The American Medical Association (AMA) thinks so.
Earlier this week, at their annual meeting, they announced they were officially recognizing obesity as a disease. It’s a move that will have far-reaching effects on the American healthcare system, in that it will raise awareness and spur action on the part of physicians, who are historically reluctant to discuss weight with their patients. It may also encourage more insurers to cover obesity treatment and, hopefully, prevention efforts.
Much of the attention surrounding this new classification has focused on semantic issues (what is a disease, anyway, and how does it differ from a condition or disorder?) and on the fact that the most widely-used measure of obesity, the Body Mass Index or BMI, is an imperfect one. Continue reading
The week leading up to Father’s Day is National Men’s Health Week, which is dedicated to raising awareness of preventable health problems and encouraging early detection and treatment among men and boys.
Here at AICR, we’re proud to do our part by highlighting the message that many of the most common cancers in males have significant links to lifestyle factors. (For some cancers common in men, however, no strong links to diet, weight or physical activity have been identified; for these cancers, screening and early detection are key.)
Let’s start by taking a look at the most common cancer in men (besides skin cancer). Continue reading
Well, it sure got people’s attention, we’ll say that for sure. But is it accurate?
Last week a blog post from an organization called the Institute for Natural Healing picked up on one of the 10 AICR/WCRF Recommendations for the Prevention of Cancer first published back in 2007. That blog post has since gone viral (it’s been shared tens of thousands of times across many different social media platforms), and has attracted the attention of the news media, who have now approached us for comment.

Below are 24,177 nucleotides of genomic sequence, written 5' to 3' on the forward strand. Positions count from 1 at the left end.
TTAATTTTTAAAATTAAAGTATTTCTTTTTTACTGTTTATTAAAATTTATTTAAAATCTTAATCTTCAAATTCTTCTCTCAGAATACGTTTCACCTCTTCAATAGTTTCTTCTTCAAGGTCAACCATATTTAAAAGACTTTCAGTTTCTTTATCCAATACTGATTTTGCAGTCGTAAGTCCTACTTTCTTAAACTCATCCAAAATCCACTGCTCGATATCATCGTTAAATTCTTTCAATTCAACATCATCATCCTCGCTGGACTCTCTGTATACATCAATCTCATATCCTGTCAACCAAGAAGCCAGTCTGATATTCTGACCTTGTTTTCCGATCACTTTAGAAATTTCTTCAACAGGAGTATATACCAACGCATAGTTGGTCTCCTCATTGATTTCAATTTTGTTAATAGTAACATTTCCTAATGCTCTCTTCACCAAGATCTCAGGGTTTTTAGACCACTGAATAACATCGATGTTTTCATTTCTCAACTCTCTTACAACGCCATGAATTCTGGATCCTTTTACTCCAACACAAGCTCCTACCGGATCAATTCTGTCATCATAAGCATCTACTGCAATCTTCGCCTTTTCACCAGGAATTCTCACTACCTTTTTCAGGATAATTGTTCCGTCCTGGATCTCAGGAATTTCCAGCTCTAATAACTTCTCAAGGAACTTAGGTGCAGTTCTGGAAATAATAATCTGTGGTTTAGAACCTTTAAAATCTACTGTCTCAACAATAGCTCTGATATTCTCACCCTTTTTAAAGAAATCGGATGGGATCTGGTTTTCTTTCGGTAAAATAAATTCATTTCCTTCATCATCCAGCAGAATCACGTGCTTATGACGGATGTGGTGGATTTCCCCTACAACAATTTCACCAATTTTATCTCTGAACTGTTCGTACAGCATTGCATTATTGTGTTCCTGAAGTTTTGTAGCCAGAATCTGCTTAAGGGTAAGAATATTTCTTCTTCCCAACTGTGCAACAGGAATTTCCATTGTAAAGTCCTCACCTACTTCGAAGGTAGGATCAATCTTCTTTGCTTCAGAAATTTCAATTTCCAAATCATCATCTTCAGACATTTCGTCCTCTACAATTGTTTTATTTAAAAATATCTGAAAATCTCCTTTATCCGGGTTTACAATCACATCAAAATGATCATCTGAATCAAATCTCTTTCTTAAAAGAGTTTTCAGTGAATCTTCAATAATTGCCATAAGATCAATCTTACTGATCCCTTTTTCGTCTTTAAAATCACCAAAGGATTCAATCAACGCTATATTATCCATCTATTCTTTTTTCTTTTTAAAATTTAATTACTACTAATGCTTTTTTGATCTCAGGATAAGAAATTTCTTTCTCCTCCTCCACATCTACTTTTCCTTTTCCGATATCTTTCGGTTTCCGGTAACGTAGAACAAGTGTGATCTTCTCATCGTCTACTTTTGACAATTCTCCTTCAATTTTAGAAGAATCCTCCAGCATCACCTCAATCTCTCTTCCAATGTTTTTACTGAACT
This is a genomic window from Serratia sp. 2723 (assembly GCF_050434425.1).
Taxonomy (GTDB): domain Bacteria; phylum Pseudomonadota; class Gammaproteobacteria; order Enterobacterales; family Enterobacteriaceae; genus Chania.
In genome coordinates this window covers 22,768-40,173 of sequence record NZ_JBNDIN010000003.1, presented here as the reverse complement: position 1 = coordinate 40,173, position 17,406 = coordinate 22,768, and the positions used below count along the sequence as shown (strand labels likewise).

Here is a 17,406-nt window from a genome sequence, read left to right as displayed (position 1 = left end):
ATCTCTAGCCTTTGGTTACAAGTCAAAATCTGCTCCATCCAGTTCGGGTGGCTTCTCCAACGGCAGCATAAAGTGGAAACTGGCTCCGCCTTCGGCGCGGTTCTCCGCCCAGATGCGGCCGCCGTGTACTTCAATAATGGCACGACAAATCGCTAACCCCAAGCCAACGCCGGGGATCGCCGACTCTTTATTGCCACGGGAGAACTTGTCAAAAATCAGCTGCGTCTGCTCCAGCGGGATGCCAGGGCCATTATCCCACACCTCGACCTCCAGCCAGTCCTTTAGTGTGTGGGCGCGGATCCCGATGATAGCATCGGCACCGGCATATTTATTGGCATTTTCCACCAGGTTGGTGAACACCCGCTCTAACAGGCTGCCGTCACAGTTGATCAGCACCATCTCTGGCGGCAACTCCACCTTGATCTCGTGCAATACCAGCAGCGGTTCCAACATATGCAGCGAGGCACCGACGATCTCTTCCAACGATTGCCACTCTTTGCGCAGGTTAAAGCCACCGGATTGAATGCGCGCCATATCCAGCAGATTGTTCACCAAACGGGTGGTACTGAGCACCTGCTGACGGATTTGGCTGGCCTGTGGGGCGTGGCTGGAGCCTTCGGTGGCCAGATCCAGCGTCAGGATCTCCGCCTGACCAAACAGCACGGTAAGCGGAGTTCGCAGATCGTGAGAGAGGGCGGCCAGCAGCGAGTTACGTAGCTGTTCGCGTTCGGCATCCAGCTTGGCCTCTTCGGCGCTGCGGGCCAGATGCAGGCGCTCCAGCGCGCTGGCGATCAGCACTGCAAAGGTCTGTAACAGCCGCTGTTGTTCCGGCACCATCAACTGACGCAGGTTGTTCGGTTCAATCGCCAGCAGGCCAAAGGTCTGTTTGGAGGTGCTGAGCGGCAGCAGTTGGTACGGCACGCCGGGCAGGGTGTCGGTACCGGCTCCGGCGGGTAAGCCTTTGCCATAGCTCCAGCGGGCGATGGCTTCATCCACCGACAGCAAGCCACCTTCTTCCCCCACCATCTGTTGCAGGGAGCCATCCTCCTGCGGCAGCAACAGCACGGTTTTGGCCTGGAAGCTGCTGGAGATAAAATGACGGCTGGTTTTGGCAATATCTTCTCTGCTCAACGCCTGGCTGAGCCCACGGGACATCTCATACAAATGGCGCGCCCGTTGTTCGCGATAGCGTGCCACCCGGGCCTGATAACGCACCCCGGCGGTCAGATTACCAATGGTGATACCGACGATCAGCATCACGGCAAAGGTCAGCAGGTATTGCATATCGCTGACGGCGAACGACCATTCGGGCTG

Neither AICR nor our international partners, the World Cancer Research Fund, have any connection to the Institute for Natural Healing, whose website sells “natural” dietary supplements to treat conditions ranging from cancer to heart disease to male potency. (AICR/WCRF’s report and continuous updates have found that when it comes to cancer, it’s better to rely on whole diets, not dietary supplements, to reduce your risk.)
Last week’s INH blog post specifically spotlighted the AICR/WCRF recommendation to avoid processed meat (a category which includes hot dogs, sausage, bacon and cold cuts — for more information, see the AICR Blog post “What is Processed Meat, Anyway?”). That recommendation, at least, is real. It is the conclusion of an independent panel of leading scientists convened by AICR/WCRF who, following the largest, most comprehensive review of international research ever undertaken, judged the evidence that processed meat increases the risk of colorectal cancer to be convincing. This review was published in 2007 and was subsequently confirmed in 2011. Continue reading